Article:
Recession pushes dads into bigger child-care role
A new report from the Census Bureau finds that the number of dads who look after the kids has been steadily rising in the past decade: “Among fathers with a wife in the workforce, 32 percent were a regular source of care for their children under age 15, up from 26 percent in 2002.”
Lynda Laughlin, a family at the Census Bureau, attributed the change to the fact that rising unemployment in the aftermath of the financial crash seems to have kept more fathers at home, able to look after their kids — not to mention reduced the amount of money families have to spend on outside child care. The Wall Street Journal’s Conor Dougherty notes that real wages for men have declined slightly since 1978 while women’s rages have steadily risen, which may help explain the steady long-term shift in child-care dynamics.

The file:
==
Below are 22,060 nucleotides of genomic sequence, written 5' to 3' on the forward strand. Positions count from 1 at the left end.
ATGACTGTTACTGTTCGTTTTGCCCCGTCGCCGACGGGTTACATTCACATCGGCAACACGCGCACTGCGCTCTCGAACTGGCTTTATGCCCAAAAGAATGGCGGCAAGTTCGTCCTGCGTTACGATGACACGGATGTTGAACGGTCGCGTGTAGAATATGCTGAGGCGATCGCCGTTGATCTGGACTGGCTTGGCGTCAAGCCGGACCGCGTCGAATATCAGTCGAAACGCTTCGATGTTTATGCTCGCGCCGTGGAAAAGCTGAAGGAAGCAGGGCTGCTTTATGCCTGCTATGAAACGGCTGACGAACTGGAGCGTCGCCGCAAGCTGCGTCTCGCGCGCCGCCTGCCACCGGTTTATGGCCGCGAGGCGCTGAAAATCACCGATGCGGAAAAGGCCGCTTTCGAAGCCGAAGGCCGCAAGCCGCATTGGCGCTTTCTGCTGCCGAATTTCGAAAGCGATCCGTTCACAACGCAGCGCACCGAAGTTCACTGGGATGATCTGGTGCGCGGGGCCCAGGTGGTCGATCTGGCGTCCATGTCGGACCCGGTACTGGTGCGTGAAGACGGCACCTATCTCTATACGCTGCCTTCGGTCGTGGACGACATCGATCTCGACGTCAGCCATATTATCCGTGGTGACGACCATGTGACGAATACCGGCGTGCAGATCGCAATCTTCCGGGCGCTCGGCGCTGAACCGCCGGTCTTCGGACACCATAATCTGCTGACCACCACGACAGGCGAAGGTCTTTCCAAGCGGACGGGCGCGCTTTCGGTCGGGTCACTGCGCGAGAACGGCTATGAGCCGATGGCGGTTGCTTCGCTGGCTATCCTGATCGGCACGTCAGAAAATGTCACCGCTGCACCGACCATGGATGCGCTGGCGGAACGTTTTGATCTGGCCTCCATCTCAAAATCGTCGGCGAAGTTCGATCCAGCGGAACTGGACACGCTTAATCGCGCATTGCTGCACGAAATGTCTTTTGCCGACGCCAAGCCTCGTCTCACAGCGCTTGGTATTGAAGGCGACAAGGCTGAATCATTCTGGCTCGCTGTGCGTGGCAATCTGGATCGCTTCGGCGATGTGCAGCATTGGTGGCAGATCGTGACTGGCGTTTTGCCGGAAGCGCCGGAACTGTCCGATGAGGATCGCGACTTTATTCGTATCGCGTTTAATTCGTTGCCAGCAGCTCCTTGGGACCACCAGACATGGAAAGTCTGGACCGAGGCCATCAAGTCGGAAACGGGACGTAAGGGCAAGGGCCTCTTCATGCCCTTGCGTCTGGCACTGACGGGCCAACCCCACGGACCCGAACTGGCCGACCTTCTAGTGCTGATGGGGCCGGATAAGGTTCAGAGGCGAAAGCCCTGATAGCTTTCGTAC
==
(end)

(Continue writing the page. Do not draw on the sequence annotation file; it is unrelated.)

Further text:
In households with working mothers and pre-school age children, the Census reports, most care is given by family members — 30 percent by grandparents, 29 percent by fathers, and 12 percent from “a sibling or other relative.” In a different vein, 10 percent of kids aged 5 to 11 looked after themselves, while 30 percent of children aged 12 to 14 were so-called latchkey kids.
Another notable bit from the Census report was this stat: Families below the poverty line who paid for child care spent nearly 40 percent of their monthly income on care, compared with just 7 percent for families at or above the poverty line. Part of the story here is that child care has gotten increasingly expensive over time: families with an employed mother and children younger than 15 paid $138 per week for child care in 2010, up sharply from $81 (in 2010 dollars) back in 1985.